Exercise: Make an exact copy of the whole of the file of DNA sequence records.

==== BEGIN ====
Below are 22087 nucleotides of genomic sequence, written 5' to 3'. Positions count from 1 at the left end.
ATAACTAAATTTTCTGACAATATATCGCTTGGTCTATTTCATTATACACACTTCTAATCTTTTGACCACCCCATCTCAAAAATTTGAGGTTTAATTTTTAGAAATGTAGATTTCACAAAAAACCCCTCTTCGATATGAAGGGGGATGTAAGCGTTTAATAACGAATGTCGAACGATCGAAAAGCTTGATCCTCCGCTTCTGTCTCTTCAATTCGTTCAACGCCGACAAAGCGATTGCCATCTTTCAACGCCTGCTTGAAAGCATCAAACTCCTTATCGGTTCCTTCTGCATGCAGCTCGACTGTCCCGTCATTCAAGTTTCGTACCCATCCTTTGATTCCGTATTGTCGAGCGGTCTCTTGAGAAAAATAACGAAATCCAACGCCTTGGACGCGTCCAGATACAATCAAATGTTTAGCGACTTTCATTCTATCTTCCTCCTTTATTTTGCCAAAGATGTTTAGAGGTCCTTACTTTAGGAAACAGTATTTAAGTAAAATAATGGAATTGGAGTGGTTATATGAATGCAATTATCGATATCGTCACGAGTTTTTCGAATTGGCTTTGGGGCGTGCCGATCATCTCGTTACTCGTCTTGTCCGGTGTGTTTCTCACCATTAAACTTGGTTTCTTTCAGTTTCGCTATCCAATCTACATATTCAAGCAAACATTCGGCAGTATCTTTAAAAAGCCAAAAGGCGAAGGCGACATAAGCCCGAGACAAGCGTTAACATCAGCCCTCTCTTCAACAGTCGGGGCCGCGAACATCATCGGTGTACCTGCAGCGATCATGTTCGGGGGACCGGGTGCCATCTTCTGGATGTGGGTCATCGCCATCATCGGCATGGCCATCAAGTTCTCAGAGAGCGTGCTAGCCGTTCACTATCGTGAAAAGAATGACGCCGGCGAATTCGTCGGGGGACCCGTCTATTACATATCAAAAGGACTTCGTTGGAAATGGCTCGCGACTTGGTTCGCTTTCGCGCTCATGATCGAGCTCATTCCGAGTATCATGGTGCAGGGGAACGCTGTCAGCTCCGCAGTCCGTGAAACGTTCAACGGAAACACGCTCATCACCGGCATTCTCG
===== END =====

Below are 22087 nucleotides of genomic sequence, written 5' to 3'. Positions count from 1 at the left end.
ATAACTAAATTTTCTGACAATATATCGCTTGGTCTATTTCATTATACACACTTCTAATCTTTTGACCACCCCATCTCAAAAATTTGAGGTTTAATTTTTAGAAATGTAGATTTCACAAAAAACCCCTCTTCGATATGAAGGGGGATGTAAGCGTTTAATAACGAATGTCGAACGATCGAAAAGCTTGATCCTCCGCTTCTGTCTCTTCAATTCGTTCAACGCCGACAAAGCGATTGCCATCTTTCAACGCCTGCTTGAAAGCATCAAACTCCTTATCGGTTCCTTCTGCATGCAGCTCGACTGTCCCGTCATTCAAGTTTCGTACCCATCCTTTGATTCCGTATTGTCGAGCGGTCTCTTGAGAAAAATAACGAAATCCAACGCCTTGGACGCGTCCAGATACAATCAAATGTTTAGCGACTTTCATTCTATCTTCCTCCTTTATTTTGCCAAAGATGTTTAGAGGTCCTTACTTTAGGAAACAGTATTTAAGTAAAATAATGGAATTGGAGTGGTTATATGAATGCAATTATCGATATCGTCACGAGTTTTTCGAATTGGCTTTGGGGCGTGCCGATCATCTCGTTACTCGTCTTGTCCGGTGTGTTTCTCACCATTAAACTTGGTTTCTTTCAGTTTCGCTATCCAATCTACATATTCAAGCAAACATTCGGCAGTATCTTTAAAAAGCCAAAAGGCGAAGGCGACATAAGCCCGAGACAAGCGTTAACATCAGCCCTCTCTTCAACAGTCGGGGCCGCGAACATCATCGGTGTACCTGCAGCGATCATGTTCGGGGGACCGGGTGCCATCTTCTGGATGTGGGTCATCGCCATCATCGGCATGGCCATCAAGTTCTCAGAGAGCGTGCTAGCCGTTCACTATCGTGAAAAGAATGACGCCGGCGAATTCGTCGGGGGACCCGTCTATTACATATCAAAAGGACTTCGTTGGAAATGGCTCGCGACTTGGTTCGCTTTCGCGCTCATGATCGAGCTCATTCCGAGTATCATGGTGCAGGGGAACGCTGTCAGCTCCGCAGTCCGTGAAACGTTCAACGGAAACACGCTCATCACCGGCATTCTCG